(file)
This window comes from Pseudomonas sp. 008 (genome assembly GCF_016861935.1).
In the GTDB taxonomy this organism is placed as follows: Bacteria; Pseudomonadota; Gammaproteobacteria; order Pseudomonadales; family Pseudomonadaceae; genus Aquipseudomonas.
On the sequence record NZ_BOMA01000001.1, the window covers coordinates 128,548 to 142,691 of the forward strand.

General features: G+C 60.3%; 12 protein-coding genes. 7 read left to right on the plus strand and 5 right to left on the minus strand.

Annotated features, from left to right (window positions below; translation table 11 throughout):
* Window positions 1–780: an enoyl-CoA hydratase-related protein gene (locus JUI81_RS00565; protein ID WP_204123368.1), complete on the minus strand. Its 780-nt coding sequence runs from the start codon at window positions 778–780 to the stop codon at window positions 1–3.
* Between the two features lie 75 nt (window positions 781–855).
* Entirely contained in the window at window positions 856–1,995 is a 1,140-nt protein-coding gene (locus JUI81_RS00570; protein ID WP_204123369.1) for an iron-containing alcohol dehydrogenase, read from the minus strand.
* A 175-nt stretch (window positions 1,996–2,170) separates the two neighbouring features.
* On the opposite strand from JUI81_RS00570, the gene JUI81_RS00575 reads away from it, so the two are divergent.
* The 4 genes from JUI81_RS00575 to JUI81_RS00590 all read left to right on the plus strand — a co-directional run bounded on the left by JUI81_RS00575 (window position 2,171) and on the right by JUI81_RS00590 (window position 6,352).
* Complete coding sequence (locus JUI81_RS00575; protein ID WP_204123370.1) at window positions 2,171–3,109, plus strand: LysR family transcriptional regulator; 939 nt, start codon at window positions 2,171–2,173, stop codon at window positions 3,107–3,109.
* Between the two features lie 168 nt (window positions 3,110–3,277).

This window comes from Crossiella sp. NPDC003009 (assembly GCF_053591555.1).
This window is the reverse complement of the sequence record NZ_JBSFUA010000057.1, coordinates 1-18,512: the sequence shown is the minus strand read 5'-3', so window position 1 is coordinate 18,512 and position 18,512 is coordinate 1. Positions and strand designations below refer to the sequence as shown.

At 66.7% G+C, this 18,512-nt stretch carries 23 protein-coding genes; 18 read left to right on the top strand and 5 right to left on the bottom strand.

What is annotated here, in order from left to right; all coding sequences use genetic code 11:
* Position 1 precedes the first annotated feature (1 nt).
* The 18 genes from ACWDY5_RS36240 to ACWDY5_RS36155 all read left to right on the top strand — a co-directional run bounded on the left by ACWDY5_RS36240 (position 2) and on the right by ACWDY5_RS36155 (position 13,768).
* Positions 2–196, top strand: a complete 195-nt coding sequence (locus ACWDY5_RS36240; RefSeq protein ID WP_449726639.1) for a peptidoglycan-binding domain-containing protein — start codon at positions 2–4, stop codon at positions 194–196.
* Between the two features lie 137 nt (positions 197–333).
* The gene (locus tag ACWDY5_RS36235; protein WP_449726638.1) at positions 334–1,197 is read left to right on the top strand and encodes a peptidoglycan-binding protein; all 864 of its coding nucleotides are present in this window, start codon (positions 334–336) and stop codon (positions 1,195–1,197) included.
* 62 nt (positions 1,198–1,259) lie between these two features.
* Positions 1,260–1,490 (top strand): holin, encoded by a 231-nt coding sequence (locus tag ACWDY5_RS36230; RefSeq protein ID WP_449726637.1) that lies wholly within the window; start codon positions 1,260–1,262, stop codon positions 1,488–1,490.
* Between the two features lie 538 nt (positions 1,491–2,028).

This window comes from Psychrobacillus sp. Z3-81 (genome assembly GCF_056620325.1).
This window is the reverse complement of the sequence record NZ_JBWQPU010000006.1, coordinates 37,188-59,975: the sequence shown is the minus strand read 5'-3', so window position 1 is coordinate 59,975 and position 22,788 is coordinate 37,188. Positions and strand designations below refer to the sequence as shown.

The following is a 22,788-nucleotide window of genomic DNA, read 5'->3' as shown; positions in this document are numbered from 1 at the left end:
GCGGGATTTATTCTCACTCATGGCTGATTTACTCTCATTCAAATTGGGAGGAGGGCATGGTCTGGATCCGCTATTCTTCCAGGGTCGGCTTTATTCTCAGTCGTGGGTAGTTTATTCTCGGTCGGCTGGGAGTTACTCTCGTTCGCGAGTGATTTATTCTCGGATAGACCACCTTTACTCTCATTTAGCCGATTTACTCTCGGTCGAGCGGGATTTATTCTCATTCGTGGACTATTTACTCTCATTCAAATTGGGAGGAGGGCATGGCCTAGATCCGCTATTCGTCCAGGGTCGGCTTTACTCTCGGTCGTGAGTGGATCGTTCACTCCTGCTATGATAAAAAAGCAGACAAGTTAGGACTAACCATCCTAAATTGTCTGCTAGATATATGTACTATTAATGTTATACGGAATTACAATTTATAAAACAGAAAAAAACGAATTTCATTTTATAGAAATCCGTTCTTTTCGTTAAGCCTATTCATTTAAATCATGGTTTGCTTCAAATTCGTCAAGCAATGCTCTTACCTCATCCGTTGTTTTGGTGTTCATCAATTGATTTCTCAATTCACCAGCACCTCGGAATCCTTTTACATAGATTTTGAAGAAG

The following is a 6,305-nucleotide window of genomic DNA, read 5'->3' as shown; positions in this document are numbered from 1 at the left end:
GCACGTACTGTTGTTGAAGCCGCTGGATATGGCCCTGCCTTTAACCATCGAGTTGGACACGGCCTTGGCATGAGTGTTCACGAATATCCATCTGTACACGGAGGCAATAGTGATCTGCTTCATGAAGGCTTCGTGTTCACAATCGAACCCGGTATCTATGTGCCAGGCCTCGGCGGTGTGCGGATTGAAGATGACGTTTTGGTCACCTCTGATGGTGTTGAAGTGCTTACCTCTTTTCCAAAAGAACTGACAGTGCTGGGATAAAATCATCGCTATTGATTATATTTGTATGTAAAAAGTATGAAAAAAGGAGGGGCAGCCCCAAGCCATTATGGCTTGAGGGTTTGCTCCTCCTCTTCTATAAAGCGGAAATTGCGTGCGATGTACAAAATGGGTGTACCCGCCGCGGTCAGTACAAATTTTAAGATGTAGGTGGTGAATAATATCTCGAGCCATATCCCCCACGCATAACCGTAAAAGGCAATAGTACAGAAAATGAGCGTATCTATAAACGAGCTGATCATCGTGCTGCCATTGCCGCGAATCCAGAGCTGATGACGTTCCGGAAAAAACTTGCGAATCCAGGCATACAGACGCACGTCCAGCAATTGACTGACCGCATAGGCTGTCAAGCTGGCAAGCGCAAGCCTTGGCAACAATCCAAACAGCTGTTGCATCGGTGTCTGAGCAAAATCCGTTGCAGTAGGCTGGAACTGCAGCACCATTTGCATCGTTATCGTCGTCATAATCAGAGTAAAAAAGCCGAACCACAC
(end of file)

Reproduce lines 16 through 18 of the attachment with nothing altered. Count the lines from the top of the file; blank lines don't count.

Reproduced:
At 66.7% G+C, this 18,512-nt stretch carries 23 protein-coding genes; 18 read left to right on the top strand and 5 right to left on the bottom strand.

What is annotated here, in order from left to right; all coding sequences use genetic code 11:
* Position 1 precedes the first annotated feature (1 nt).